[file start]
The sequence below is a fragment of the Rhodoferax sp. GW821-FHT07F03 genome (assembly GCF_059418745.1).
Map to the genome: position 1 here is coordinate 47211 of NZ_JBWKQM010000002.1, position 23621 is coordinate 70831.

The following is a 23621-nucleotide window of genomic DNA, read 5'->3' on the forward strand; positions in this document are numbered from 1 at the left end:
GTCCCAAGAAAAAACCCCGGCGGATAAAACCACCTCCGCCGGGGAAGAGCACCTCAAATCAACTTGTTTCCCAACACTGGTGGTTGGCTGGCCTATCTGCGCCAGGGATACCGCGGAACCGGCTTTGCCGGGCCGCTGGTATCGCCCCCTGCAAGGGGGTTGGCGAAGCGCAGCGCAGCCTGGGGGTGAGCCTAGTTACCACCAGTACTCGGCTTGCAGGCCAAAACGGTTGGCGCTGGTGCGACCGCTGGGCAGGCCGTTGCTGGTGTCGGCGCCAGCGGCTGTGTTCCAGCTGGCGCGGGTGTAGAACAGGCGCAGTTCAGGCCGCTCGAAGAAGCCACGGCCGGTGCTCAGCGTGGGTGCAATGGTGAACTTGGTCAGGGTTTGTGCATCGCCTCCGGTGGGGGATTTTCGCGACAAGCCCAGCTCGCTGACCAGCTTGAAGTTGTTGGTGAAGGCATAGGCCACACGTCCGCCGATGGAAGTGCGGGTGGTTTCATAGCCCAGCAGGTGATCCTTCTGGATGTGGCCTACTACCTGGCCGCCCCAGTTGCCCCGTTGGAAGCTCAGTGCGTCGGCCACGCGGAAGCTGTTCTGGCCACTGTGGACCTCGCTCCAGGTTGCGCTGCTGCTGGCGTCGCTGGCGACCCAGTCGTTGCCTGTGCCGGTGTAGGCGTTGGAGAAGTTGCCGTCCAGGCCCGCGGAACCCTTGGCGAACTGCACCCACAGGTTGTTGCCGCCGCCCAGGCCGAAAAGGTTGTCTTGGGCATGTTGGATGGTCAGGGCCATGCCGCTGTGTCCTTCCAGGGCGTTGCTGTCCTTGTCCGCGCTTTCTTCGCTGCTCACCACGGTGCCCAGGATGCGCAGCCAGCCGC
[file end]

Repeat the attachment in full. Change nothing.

The sequence below is a fragment of the Rhodoferax sp. GW821-FHT07F03 genome (assembly GCF_059418745.1).
Map to the genome: position 1 here is coordinate 47211 of NZ_JBWKQM010000002.1, position 23621 is coordinate 70831.

The following is a 23621-nucleotide window of genomic DNA, read 5'->3' on the forward strand; positions in this document are numbered from 1 at the left end:
GTCCCAAGAAAAAACCCCGGCGGATAAAACCACCTCCGCCGGGGAAGAGCACCTCAAATCAACTTGTTTCCCAACACTGGTGGTTGGCTGGCCTATCTGCGCCAGGGATACCGCGGAACCGGCTTTGCCGGGCCGCTGGTATCGCCCCCTGCAAGGGGGTTGGCGAAGCGCAGCGCAGCCTGGGGGTGAGCCTAGTTACCACCAGTACTCGGCTTGCAGGCCAAAACGGTTGGCGCTGGTGCGACCGCTGGGCAGGCCGTTGCTGGTGTCGGCGCCAGCGGCTGTGTTCCAGCTGGCGCGGGTGTAGAACAGGCGCAGTTCAGGCCGCTCGAAGAAGCCACGGCCGGTGCTCAGCGTGGGTGCAATGGTGAACTTGGTCAGGGTTTGTGCATCGCCTCCGGTGGGGGATTTTCGCGACAAGCCCAGCTCGCTGACCAGCTTGAAGTTGTTGGTGAAGGCATAGGCCACACGTCCGCCGATGGAAGTGCGGGTGGTTTCATAGCCCAGCAGGTGATCCTTCTGGATGTGGCCTACTACCTGGCCGCCCCAGTTGCCCCGTTGGAAGCTCAGTGCGTCGGCCACGCGGAAGCTGTTCTGGCCACTGTGGACCTCGCTCCAGGTTGCGCTGCTGCTGGCGTCGCTGGCGACCCAGTCGTTGCCTGTGCCGGTGTAGGCGTTGGAGAAGTTGCCGTCCAGGCCCGCGGAACCCTTGGCGAACTGCACCCACAGGTTGTTGCCGCCGCCCAGGCCGAAAAGGTTGTCTTGGGCATGTTGGATGGTCAGGGCCATGCCGCTGTGTCCTTCCAGGGCGTTGCTGTCCTTGTCCGCGCTTTCTTCGCTGCTCACCACGGTGCCCAGGATGCGCAGCCAGCCGC